Used Car Buyer Beware!


By Kevin Orchard, Wholesale Manager

The Ontario Motor Vehicles Industry Council (OMVIC) recently released a news bulletin warning Canadians about flood damaged used vehicles coming from the United States due to Hurricane Sandy. The bulletin provides some tips from the U.S. National Automobile Dealers Association (NADA) on how to spot a possible flood vehicle, such as looking under the floorboard carpet for water residue or stain marks from evaporated water not related to air-conditioning pan leaks.

OMVIC’s news bulletin raises a valid point about the uncertainties that go along with buying a used vehicle from anywhere other than a reputable organization. Used car buyers often think they will get a better deal when buying a used vehicle from a private seller, however that is not always the case. Private sellers often price their vehicles according to what dealers are asking for a similar vehicle and sell it “as is.” There are no guarantees with private sales and you could experience serious and pricey issues with your vehicle within days without the option to bring it back. You typically will not be given the car’s history report and there are often hidden costs like expensive certification and emissions testing that the private seller may not pay for.

At DRIVING FORCE, every used car goes through a 120 point inspection to achieve its status as a certified used vehicle and we include a three month or 5,000 km power train warranty. We also take trade-ins, saving you the hassle of getting rid of your old vehicle. DRIVING FORCE offers vehicle financing too, so we can help you get the credit you need.

If you are looking to buy a used car, truck, SUV or van in Western Canada or the Arctic, take a look at our online used car inventory. You just might find something you like, and we promise to provide you with a stress-free and worry-free car buying experience at any one of our 16 locations, including Edmonton, Calgary, Fort McMurray, Grande Prairie, Saskatoon, Vancouver (Langley), Fort St. John, Whitehorse and Inuvik.

Winterize Your Ride!


It’s that time of year again! Time to get out the snow shovels and winter jackets, and also time to ensure your vehicle is ready for winter driving.

Brian Kombani, DRIVING FORCE Sales Consultant in Fort McMurray, shares an article on how to prepare your vehicle for winter with tips from the Canadian Centre for Occupational Health and Safety:

Driving in winter weather with the snow, ice, wet and cold creates a great challenge for vehicles and drivers. Keeping your vehicle in good technical repair reduces your overall chances for any mishap or disaster while driving for all drivers, but particularly for first time winter drivers.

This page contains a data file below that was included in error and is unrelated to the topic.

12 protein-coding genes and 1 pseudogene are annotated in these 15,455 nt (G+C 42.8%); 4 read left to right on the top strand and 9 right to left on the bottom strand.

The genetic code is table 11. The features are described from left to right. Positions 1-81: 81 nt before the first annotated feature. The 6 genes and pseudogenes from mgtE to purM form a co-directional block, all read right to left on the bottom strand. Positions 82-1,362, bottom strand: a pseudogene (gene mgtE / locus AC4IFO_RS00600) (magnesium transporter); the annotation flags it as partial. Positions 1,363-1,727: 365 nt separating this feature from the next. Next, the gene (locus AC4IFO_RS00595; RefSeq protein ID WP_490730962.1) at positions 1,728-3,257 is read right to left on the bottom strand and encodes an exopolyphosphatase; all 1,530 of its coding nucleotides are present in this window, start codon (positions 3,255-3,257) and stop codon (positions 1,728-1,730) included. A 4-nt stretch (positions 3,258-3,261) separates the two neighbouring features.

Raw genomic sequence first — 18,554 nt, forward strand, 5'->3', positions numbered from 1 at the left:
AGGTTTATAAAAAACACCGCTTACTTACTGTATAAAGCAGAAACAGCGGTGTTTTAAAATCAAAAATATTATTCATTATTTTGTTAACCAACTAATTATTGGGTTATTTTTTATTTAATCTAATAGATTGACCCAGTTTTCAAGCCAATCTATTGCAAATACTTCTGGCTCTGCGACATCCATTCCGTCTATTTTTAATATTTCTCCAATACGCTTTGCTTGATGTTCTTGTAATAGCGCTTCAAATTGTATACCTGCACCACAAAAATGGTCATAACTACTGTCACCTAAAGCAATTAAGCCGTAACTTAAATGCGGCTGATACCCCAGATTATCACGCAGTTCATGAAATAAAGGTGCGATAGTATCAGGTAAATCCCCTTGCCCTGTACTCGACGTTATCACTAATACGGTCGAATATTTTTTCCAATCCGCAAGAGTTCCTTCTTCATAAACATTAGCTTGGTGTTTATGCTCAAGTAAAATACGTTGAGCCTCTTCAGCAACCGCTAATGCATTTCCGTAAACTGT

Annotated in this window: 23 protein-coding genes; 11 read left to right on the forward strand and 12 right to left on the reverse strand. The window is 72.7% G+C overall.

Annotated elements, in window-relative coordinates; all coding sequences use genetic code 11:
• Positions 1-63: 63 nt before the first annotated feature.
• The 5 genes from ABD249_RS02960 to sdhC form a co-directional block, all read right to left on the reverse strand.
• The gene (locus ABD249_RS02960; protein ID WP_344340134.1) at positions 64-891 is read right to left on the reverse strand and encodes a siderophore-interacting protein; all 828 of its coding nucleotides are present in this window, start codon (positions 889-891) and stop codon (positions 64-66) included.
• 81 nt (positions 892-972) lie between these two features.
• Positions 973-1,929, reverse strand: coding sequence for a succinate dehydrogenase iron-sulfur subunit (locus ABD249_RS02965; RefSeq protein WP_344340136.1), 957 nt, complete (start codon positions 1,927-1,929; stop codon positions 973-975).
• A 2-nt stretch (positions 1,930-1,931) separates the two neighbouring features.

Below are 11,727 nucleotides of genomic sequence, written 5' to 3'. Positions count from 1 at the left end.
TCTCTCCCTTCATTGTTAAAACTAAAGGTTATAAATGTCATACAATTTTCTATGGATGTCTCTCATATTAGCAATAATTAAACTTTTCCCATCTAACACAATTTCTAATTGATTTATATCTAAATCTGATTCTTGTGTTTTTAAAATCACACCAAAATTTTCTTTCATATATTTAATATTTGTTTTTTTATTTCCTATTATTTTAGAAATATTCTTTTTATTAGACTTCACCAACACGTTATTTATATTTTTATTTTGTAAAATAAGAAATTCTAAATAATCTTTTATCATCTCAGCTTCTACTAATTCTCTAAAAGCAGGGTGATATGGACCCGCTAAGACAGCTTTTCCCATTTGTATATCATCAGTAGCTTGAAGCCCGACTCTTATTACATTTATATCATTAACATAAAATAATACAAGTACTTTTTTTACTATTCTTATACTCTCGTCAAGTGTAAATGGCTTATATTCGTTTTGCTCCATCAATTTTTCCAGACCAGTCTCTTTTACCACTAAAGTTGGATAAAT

To prepare your vehicle for winter driving, give it a complete checkup and look at the following tips provided by the Canadian Centre for Occupational Health and Safety:

Electrical system

   • Battery – recharge or replace if the battery is weak. Also have the charging system checked.

   • Ignition – check for damaged ignition wires and cracks in the distributor cap.

   • Lights – check all lights (headlights, side lights, emergency flashers, directional lights, taillights, brake lights and parking lights) for proper functioning.

Tires

Proper tire selection is very important. The traction between tires and the roadway determines how well a vehicle rides, turns and stops, and is crucial for safe winter driving.

   • Use all-season radial tires only in areas that receive light snowfall.

   • Use snow tires in areas that receive heavy snowfall.

   • Use chains on all four wheels when you expect severe snow and icy roads. Check with your local Department or Ministry of Transportation office to see if the use of tire chains is legal in the region through which you are planning to drive.

   • Check tire pressure, and if necessary, restore it to levels recommended by the tire manufacturer. The pressure drops about 1 psi for every 5°C (9°F) drop in temperature.

   • Do not mix radial tires with other types of tires.

   • Check tire balance and correct if necessary.

   • Check wheel alignment and correct if necessary.

Heating/cooling system

   • Check the radiator and hoses for leaks.

   • Ensure that your vehicle always has a sufficient amount of antifreeze rated for the coldest weather.

   • Check the defrosters (front and back) to make sure they are working efficiently.

Windshield wipers

   • Ensure that windshield wipers function efficiently. Replace them if they are old or worn.

   • Fill the washer container with antifreeze fluid and top it up frequently.

Fuel

   • Fill up the fuel tank before you leave on your trip.

   • Do not let the fuel level get too low, the driving time to the next gas station may take  much longer than you expected. If you get stuck, the car engine will be your only source of heat.

In addition to these useful tips, make sure before you leave to plan your drive in advance, checking your local weather forecast and tuning in to your local road reports to find out the road conditions in the region.

Always plan your arrival time at a destination, taking into account delays caused by slower traffic, reduced visibility, roadblocks, collisions, abandoned vehicles and so on. Always wear warm and comfortable clothing in case you get stuck in the middle of nowhere or your vehicle breaks down.

Remember to slow down. Posted speed limits are for ideal driving travel conditions. Driving at reduced speeds is the best precautionary measure against any misfortune while driving on slippery roads.

For these and more winter driving tips, please visit the Canadian Centre for Occupational Health and Safety’s website.

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